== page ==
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Rated: 18+ · Short Story · Mystery · #1301331
19th Century Mystery-Suspense Short Story
Revised Version
August 5, 2007

    Keeley returned to the general store carrying the filled kerosene lantern. She set the lantern down behind the counter, found a bow, and shot Jackson MacDonald, the owner. He stared at her startled; then bent forward at the waist, slumping against his end of the wooden counter. “Whaaat?” he managed, and then his balding knob hit the counter with a sickening thud. A moment passed; then his slack body slid off and onto the floor. She waited, watching it carefully for further signs of movement, and when she did not see any, she backed away, upending the lantern and spilling out the kerosene from one end of the counter to the other. When it was empty, she tossed the lantern over the counter at his end and heard a satisfying smack as it slammed into his corpse, then a “whoosh” as the kerosene ignited. She backed away hurriedly, turned and ran out through the front door, slamming it shut behind her. As she sped down the pair of steps from the wooden porch to the dirt road in front of the store, she heard the roaring of the flames and was knocked flat by the outrush of air as the window glass exploded outward. Quickly she picked herself up, running at top speed away from the village. She could wait until later, in safety, to pick glass shreds from her abundant red hair. She raised her skirts to her knees and put on a new burst of speed. She no longer knew where she headed, but she knew her life here was over- just as finished as that of her dead employer, incinerating in her wake.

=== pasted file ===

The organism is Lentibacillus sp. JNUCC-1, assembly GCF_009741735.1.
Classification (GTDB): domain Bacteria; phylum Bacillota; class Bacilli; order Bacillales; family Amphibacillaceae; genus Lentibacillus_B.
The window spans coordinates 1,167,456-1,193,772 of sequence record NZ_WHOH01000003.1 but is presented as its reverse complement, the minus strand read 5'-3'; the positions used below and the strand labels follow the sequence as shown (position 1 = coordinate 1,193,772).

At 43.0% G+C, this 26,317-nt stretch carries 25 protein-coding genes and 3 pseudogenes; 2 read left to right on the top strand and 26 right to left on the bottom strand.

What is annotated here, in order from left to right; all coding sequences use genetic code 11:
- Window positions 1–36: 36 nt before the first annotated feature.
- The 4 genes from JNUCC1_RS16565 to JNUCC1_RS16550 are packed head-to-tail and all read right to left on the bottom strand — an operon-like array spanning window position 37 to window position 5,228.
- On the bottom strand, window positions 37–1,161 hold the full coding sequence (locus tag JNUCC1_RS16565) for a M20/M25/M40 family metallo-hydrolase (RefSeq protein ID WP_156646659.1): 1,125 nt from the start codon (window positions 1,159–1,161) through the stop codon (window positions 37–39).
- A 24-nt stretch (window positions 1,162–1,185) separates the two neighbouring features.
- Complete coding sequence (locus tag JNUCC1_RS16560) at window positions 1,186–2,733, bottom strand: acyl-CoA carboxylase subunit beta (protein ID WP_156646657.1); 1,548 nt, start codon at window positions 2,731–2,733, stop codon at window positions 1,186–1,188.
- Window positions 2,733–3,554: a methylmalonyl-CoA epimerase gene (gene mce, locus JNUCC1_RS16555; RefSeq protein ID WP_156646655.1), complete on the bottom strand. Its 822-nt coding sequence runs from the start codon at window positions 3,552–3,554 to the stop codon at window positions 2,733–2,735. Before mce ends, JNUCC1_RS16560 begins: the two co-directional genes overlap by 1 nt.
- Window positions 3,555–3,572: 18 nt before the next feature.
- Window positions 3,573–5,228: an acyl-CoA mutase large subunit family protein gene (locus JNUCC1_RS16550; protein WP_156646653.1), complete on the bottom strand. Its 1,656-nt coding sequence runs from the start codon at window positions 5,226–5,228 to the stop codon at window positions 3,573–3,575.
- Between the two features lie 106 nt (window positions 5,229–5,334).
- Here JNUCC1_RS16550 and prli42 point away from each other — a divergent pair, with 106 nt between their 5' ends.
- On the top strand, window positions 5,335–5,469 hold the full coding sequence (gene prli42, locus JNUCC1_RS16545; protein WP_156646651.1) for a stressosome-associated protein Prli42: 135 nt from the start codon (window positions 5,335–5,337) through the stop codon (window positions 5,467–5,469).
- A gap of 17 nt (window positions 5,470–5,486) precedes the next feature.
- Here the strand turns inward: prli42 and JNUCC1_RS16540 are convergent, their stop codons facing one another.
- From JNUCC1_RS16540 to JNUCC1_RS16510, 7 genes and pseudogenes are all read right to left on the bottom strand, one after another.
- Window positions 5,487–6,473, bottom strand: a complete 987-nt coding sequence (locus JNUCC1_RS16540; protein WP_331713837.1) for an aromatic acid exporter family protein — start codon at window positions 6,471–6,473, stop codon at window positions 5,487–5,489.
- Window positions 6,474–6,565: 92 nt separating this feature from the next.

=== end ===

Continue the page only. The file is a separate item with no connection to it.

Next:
As she raced toward the whistle of the oncoming steam locomotive far in the distance, she patted the side pocket of her long dress. Yes, all the papers were still there, the set of deeds and certificates for which she had ransacked the store’s small office, while her employer was still in Topeka seeing to his political ambitions. She now possessed the evidence, and MacDonald? Well, he was deceased, and his business would soon be in ruins. No cause would be determined: just a fire of inexplicable origins. And the orphan girl he had “befriended” some months ago? Gone, of course, just like many orphans of that time. Gone off into the sunset, into the West, gone to seek her fortune---or so most would assume. Gone—that is all that would matter. MacDonald dead and his temporary employee-ward disappeared. What could be easier? She ran on, on toward the whistle, knowing she wouldn’t make it to that train, tonight, but realizing there would be other trains, other times, to other destinations; and she, Laughlin Keel MacDonald, would be aboard. Yes, she would seek her fortune, but not in the West: back East, in Boston, she would find her true grandparents, Maeve Melba Keel, shipbuilding heiress, and Maeve’s equally wealthy banker-husband, Gregory Ashton MacDonald.

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